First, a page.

“Technology, for technology’s sake, that’s not as exciting. I get to go out to different customer locations and talk with them and physically see what they’re trying to do, how they want to expand and what they’re doing today around safety and looking for ways to coach to drive better outcomes. Then we can take our tech and our data and our analytics and solve problems for them.”

Samsara and shared challenges

While challenges such as workforce shortages, price rises and geopolitical tension are affecting players worldwide, Hausman believes that we’re now at a point where we can start to use the tools at hand to solve problems more removed from the end user, as set out on a global and exponential scale.

“There are certainly a standard set of challenges, but technology and data insights are better than they’ve ever been able to bring information and recording in progress. And to treat these as data problems, so you can analyze and use the technology.”

 Hausman also discusses the very global problem of sustainability, in a way that may intrigue opponents of London’s new Ultra Low Emission Zone (ULEZ) expansion .

“One thing that came up recently was the clean air zones that you have in the UK. When a vehicle and a driver enter a new zone, they might not know if they should be there. But knowing this, I can then automate the process of entering the right zone without having to have more people involved in that process.

“A number of our customers are also looking at different types of vehicles to support the transition, so moving towards electric in vans for example. Our ability is to help them understand what they need to do with a fossil fuel vehicle, and looking at that vehicle as a traditional or a typical set of routes that it runs during a week. What’s that distance, mileage and whatnot?

“It means you can look at the profile of what an electric vehicle could do in that same set of work, routes, and jobs.”

The Samsara CPO also points to tech to ensure sufficient ability in range and charge management.

“So, a service that I can take advantage of even in inclement weather, which might have an impact on the actual capacity. If I didn’t appreciate what’s the range, and I can take those different factors into consideration, I can help our customers determine right now with the current technology which vehicles might be suitable – and that’s incredibly powerful for them as they’re looking at where and how to electrify a fleet.”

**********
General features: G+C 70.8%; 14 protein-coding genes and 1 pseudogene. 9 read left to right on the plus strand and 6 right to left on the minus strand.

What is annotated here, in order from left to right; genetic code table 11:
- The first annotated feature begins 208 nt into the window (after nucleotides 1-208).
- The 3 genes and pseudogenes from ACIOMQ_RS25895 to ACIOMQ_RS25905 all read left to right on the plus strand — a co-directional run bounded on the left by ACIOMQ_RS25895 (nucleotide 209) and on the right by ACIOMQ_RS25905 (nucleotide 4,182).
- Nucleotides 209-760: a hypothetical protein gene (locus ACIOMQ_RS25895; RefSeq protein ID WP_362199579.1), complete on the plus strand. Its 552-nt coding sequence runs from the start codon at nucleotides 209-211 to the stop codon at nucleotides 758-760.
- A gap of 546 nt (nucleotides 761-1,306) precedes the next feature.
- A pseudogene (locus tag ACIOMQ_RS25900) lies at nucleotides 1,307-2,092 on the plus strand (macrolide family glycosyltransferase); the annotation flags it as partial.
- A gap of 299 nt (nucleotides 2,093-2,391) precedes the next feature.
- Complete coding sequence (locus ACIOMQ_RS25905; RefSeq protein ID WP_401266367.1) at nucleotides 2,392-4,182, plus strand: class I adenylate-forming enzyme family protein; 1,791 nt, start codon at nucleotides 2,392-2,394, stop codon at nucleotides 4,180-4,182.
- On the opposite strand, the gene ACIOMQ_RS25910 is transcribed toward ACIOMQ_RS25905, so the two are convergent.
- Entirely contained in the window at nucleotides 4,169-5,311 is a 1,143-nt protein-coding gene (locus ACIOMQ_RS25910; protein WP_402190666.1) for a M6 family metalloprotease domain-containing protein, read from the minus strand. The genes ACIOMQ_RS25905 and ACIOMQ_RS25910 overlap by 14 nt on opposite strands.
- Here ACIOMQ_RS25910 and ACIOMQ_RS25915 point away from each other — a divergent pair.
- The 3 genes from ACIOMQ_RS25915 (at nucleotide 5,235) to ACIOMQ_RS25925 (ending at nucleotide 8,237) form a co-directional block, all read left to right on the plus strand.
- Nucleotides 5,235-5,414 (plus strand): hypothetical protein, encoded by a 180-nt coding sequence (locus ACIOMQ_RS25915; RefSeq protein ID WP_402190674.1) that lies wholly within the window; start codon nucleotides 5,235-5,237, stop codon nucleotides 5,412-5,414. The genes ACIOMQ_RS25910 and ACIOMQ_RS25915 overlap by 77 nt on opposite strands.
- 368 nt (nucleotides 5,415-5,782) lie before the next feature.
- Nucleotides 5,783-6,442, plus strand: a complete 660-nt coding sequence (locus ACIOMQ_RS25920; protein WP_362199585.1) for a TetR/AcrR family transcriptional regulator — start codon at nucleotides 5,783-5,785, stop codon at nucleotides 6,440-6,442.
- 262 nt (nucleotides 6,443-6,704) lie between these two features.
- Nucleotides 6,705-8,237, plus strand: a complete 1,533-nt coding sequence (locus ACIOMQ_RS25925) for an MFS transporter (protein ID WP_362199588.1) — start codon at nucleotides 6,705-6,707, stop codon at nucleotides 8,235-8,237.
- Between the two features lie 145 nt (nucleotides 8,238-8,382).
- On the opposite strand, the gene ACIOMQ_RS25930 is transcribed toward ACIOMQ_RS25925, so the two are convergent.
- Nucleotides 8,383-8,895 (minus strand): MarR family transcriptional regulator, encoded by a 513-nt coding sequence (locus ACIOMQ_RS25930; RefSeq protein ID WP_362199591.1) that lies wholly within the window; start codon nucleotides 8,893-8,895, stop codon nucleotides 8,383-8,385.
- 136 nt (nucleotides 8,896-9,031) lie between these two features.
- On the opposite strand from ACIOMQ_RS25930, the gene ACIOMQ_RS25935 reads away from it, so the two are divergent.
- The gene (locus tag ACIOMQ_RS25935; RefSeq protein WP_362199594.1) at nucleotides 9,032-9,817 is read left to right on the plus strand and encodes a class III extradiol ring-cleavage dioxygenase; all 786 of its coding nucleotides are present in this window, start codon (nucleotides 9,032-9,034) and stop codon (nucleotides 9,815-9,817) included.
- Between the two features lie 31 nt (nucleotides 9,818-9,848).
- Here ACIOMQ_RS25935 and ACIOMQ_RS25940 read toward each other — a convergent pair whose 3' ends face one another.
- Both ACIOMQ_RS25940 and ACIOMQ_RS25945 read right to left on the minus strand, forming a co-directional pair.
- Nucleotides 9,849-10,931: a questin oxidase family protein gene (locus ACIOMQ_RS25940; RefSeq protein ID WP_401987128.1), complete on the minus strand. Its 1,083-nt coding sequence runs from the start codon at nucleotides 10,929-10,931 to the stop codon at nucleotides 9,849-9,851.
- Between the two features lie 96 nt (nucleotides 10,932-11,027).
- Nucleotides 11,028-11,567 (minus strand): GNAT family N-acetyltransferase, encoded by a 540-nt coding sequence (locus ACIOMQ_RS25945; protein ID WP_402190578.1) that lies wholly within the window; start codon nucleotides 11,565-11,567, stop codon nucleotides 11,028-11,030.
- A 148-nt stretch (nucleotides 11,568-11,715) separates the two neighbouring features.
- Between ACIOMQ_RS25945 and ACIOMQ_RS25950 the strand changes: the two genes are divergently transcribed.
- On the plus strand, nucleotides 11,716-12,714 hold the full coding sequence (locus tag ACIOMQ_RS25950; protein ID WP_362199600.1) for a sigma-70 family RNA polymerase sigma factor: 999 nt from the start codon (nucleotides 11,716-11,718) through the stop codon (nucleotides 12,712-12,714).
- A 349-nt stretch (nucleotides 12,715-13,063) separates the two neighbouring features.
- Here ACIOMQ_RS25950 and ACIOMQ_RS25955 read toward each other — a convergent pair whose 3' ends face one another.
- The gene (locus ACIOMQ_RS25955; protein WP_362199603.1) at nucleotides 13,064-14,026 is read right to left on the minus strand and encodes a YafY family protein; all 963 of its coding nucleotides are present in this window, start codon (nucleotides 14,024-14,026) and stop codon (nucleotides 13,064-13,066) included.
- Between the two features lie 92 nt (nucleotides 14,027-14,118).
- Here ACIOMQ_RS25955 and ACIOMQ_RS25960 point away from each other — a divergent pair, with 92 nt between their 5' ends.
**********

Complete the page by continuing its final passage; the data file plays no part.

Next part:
The future on the reimagined road

As for the road ahead for Samsara, Hausman points to the continuing evolution of the company’s own R&D organization, and how everything relies on an hands-on approach at the enterprise.

“We very regularly go out and talk with the customers, not just ‘let’s be in a conference room’. Let’s literally go out and let’s go on a ride and let’s watch what your engineer is doing. Let’s see where you’re transporting hazardous goods. What is the day in the life of that driver? When you are operating something, is it in a physical warehouse? Let’s go and watch. What are you doing? And learning that and understanding that gives us an appreciation that’s almost like the old-time and motion studies. ‘Are you doing this? What if we get you that? Could you do that differently?’ And then they’ll give us feedback

“It’s what we call a customer flywheel; it’s our technology innovation analysis. All of that comes together to help us drive and solve challenges.”

For Hausman, Samsara is ultimately an organization that is serving a purpose.

 “We are building the greater good of society and helping the companies that we work with to do that while also helping them be more efficient, more competitive and do what they need to do.

“You know, there’s that saying: that you do well so that you can do good.”

A good saying if there ever was one for Samsara to stick to.